Reflections of a Small Charity CEO after an unprecedented year
‘Oh crumbs’ (or words to that effect), ‘this Covid-19 situation really is serious’ was roughly the thought crossing my mind as I arranged an emergency meeting of Trustees on Sunday 15th March 2020.
What were we going to do?
We’d already put some measures in place at the end of February to try to keep people safe at our choir rehearsals (hand sanitiser / writing a song about how to keep safe etc). We had cancelled an event taking place in a care home. Which, knowing what we know now, was absolutely the right move.
But by 15th March there was a strong sense that we needed to go further.
So, pre-lockdown, I faced my technophobic fears and we moved our weekly Wednesday evening choir sessions to Facebook Live (instead of gathering at our usual venue in Redhill). There was a huge sense of uncertainty about this, would we be able to continue supporting and connecting people, would our members come with us, would people still need Include ‘on a screen’? We just didn’t know.
As it turned out, the answer to all of those questions was yes. Even pre-pandemic, many of our existing members were at risk of feeling isolated from parts of society, due to the unequal experience of people with learning disabilities or autism.
Then, on top of this and the national lockdowns, many members are shielding and/or face restrictions on visitors to supported living or residential settings. Others moved homes to families, leaving friends and routines behind.
Now was not the time to reduce what our charity offered.
Instead, we had to adapt and support more vulnerable people to adapt too, so they didn’t become more isolated or anxious. We asked Include Choir members what they ideally wanted and when. We increased services, volunteer and staff numbers, and we committed to deliver what they needed through platforms like Zoom and Facebook for free, for as long as possible. Which was far longer than any of us expected.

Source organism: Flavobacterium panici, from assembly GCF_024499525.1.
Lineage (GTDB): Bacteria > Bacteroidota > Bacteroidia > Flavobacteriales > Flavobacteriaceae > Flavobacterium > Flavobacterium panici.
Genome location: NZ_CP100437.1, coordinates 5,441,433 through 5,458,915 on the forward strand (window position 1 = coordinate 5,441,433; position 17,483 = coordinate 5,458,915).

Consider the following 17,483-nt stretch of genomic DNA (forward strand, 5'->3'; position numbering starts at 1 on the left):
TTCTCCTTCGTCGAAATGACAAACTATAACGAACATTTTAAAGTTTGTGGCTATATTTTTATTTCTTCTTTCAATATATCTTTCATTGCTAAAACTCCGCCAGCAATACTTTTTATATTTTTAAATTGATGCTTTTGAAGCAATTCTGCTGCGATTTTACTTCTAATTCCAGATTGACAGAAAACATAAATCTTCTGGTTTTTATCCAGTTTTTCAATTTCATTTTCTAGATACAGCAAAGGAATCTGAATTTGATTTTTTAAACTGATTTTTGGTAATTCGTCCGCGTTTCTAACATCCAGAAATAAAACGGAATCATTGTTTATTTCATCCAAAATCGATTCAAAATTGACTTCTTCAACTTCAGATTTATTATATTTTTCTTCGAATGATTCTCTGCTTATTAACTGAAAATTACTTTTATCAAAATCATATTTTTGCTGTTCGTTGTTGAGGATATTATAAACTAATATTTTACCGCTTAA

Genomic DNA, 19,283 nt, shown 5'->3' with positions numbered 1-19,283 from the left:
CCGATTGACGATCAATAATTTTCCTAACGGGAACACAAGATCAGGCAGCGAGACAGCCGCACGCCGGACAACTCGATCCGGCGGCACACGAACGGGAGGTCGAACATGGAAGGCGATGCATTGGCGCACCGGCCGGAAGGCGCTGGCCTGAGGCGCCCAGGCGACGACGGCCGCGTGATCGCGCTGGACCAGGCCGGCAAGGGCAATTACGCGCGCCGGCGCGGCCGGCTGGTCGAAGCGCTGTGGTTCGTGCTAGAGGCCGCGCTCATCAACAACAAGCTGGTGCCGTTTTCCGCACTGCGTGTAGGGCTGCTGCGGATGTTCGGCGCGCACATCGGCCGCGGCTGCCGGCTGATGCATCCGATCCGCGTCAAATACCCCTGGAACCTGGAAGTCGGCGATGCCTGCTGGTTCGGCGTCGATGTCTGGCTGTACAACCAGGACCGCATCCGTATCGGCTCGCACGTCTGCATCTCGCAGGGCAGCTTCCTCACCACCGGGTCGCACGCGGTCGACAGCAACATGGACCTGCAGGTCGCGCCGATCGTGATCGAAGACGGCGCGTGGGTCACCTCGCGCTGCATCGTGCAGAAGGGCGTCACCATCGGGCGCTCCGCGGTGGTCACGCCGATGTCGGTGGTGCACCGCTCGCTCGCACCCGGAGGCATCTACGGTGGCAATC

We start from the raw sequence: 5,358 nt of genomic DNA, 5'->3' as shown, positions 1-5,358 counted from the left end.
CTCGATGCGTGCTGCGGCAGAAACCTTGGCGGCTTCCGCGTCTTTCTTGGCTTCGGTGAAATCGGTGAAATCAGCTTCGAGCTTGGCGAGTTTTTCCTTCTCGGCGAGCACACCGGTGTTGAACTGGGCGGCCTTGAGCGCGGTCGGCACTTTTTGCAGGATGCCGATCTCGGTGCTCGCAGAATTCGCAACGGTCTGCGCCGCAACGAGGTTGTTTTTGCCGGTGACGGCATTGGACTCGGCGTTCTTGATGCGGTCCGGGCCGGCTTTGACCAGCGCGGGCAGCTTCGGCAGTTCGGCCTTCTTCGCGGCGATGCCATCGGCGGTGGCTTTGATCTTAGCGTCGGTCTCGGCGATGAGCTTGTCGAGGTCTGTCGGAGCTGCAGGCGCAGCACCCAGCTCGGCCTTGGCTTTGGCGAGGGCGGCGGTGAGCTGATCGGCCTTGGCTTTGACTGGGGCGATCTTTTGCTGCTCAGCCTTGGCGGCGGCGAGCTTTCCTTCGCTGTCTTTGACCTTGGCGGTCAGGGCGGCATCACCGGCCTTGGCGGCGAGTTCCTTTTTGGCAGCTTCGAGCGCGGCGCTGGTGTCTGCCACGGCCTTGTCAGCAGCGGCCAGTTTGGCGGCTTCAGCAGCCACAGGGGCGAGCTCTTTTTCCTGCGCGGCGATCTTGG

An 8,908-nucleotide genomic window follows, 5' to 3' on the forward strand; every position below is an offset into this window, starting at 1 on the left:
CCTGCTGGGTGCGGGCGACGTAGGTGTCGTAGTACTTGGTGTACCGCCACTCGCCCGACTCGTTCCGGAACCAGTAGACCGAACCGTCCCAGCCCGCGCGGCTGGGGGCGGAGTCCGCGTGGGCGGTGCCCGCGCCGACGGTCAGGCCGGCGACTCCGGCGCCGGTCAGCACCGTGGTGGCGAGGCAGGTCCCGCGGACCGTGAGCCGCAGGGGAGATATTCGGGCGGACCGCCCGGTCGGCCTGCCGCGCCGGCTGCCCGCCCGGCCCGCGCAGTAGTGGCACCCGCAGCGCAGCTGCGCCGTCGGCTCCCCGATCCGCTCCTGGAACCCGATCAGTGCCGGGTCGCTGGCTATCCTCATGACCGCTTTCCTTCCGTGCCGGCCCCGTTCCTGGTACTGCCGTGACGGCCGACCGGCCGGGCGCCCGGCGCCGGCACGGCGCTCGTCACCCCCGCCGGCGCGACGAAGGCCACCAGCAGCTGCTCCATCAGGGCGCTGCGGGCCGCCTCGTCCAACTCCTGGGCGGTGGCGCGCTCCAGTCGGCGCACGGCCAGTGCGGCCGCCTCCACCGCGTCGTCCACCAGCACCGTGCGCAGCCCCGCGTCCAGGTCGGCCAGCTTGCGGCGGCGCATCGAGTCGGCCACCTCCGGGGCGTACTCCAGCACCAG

At times, it has felt like hammering square pegs into round holes.
As a speech and language therapist, and former NHS safeguarding adults lead with 2 small children, I thought I was used to juggling multiple priorities, wading through bureaucratic quagmires, having difficult conversations and making challenging decisions. I’d already discovered that founding and running a charity (with 2 small children) was akin to juggling flaming torches blindfolded, while spinning plates and balancing a trifle on your nose…
…and now, a pandemic?
All the feelings
Having to make decisions about a situation where the information is unclear, the support to understand it limited and the consequences uncertain has been uniquely unsettling.
Having to shout so loudly to ensure our charity’s voice was heard and supported amongst the clamouring of so many in need, exhausting.
Feeling utterly powerless to control the direction of travel or be anything other than reactive to the situation left me feeling, at times, utterly despairing of ever making progress in long-held plans.
The sense of loss – it has felt so sad and uncomfortable that a key part what we are and love to do (sing together) has been under scrutiny and deemed high risk.
It felt, in short, as I imagine it often feels to be a person with a cognitive communication impairment (understanding and speaking difficulties). This is how many of our members (and some of their family members) tell us that life before and during the pandemic makes them feel:
intimidated by the world
not listened to
powerless to change things
Looking back over the last year, what has struck me is not the fear, the anxiety, the frustration (don’t get me wrong, all those things were there in abundance) but what was notable from our members, (and our volunteers and staff) was the resilience, the determination – and the ability to rise above expectations and external limitations to connect and create something beautiful for one another, showing what is possible when we can create the right fit for everyone.